I AM STOOD in Beer Gonzo, in Earlesdon, Coventry. It is by far and away one of the best UK beer shops that I have ever been in, and I am struggling to keep my composure due to the sheer ecstasy of choice before my eyes. An attractively laid out bottle selection informs me that the beer of the week is called Shnoodlepip and contains pink pepper, passion fruit and hibiscus. I am in heaven.
Unfortunately, I have just bought seven bottles of beer at the off license down the road, thinking at the time that they had a great selection and I should take advantage. Wandering amongst the aisles of the new bigger, better Beer Gonzo, I berate myself for my stupidity, and then buy three more bottles, telling myself that one is for my father-in-law (we’re in Coventry for his 60th birthday: we later share it at lunch) and the other is for my wife (she doesn’t like beer, but I keep trying): so in reality I’m only buying one more bottle for myself.
Later, BK-C confronts me. “Dave, you’ve bought nine bottles of beer, how on earth are we going to get them home?” She points out that we are travelling by train and without a suitcase between us. I point out that one of the bottles is actually technically hers, so it’s a shared problem. She leaves the room, inexplicably exasperated.
IN GENERAL, I am reluctant to visit shops and then chronically indecisive when I do. This leads to either zero purchases when I actually need something or, as in Beer Gonzo, impulsive purchases that I later regret (this is a lie: I will never regret buying beer). The saving for the Round the World Trip is going well.
So I try to offset the impulsive/indecisive dichotomy of shopping by doing Research. We are going to the Coventry Go Outdoor Store (a giant warehouse of outdoorsy stuff, akin to the USA’s REI stores) tomorrow, and I promise myself (as I have done for the past two weeks) that I’ll do some bag Research before we go.
IT’S 24 HOURS later and I am standing in the Go store. I have not done any Research, besides some hurried googling on my phone on the way here. This does not qualify as capital R research. It is BK-C’s idea that we have come here, she having been here two weeks previous and identified a contender for her RTW backpack. Now we sit in the middle of the rucksack aisle, surrounded by an orgy of luggage. It’s like we’re auditioning for QVC, as we zip up and unzip the various bits of luggage around us, demonstrating to each other advantages and disadvantages of each bag. This one has a better, more comfortable back. That one has a daysack attached. This one has side opening; that one has top opening but more pockets.
BK-C’s parents arrive, ostensibly to pick us up from the store, but in reality just so that we can QVC audition with an audience. We demonstrate what all the various buckles, straps, zips and pockets do on all of the bags. They nod appreciatively. After half an hour, they’re up to speed on the latest models, and the pros and cons of nylon vs polyester, top loading vs side loading. The Go store is a black hole where time mysteriously evaporates, like water out of a boiling pot.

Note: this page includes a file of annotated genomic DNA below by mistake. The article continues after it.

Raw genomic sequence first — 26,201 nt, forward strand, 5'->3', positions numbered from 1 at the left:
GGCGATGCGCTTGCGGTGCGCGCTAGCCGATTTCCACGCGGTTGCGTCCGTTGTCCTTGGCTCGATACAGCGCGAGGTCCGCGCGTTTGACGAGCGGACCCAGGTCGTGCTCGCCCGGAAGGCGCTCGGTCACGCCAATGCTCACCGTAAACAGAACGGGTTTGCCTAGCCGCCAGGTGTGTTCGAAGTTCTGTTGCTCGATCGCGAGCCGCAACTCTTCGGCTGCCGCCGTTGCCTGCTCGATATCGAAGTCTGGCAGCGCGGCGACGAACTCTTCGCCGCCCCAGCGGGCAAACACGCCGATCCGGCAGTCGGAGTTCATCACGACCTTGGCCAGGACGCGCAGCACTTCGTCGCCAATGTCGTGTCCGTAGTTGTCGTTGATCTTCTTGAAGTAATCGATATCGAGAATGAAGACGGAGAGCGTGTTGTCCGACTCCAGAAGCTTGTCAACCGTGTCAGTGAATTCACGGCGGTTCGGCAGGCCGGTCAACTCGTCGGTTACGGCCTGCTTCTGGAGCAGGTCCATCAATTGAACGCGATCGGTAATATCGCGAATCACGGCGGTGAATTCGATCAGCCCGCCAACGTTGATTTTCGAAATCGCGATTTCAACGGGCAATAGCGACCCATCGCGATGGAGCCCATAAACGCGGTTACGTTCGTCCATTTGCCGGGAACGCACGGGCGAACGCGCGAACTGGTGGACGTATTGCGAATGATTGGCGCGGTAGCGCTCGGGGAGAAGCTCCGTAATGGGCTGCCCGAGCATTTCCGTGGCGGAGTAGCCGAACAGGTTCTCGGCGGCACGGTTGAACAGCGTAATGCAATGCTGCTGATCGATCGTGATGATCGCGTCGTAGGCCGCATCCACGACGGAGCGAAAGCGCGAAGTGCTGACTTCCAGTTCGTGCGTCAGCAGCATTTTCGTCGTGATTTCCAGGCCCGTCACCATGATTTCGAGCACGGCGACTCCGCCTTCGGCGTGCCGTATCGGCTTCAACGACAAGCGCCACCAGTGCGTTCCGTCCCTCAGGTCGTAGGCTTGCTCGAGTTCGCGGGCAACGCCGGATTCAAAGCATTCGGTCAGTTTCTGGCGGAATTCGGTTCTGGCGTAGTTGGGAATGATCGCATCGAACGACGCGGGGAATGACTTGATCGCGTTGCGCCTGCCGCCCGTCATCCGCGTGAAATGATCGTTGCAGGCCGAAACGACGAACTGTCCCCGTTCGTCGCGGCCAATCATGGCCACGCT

IN THE END, it comes down to a choice of two bags. The Osprey Farpoint 70, or the Osprey Aether 70. The Farpoint is side opening, like a suitcase, and has a detachable daysack. The Aether is top loading but with an extra side opening zipper. It has no daysack but more pockets and feels a bit better on my back. I am crippled by indecision, and insist on trying on both backpacks in a number of different combinations, postulating a number of increasingly unlikely scenarios that we might find ourselves in over the coming year, to test how each bag would survive (“We’re caught in a typhoon and we’ve lost all our clothes, no, wait, I still have a baseball cap that only fits if I wear it backwards, the peak facing the top of back pack. And there’s a volcano erupting.”).
Ultimately, I am swayed by the Farpoint, for two reasons: 1) it has a daysack and the other one doesn’t and, 2) during my brief research in the car on the way to the store, it came out as the top bag for 2013 on OutdoorGearLab’s Travel Backpack test. Obviously at this point I haven’t cross-referenced that review with at least seven others, but it’s the best that I have to go on.
The Farpoint also happens to be the same bag that BK-C had previously identified for herself: unfortunately, now, as was the case two weeks ago, Go don’t have it in the small size so she doesn’t buy it. Yes, we are going to have the same bag as each other. We will be that couple. But I’d just like to state publicly: I bought mine first.
BACK AT BK-C’s sister’s house, I do some Research (yes, I know, why bother after I’ve bought it, but I can’t help myself.) I stumble across This Kentucky Girl’s devastatingly forensic review of why the Farpoint just hasn’t worked for her as bag on her RTW trip. She makes lots of very practical, reasonable points. I am devastated.
Suddenly it is time to catch the train back to London-town, and I hastily pack. The side opening pocket is great – so easy to pack stuff. I heft the thing onto my back. With nine glass bottles inside alongside all my other junk, it’s quite heavy. But now that extra weight that I didn’t have in the store makes it feel so much better on my back: it rests snugly on my hips, and carrying it is no bother at all. I stride out of the house, and leave Coventry feeling happy about my choice of bag.
Thank goodness I bought all that beer.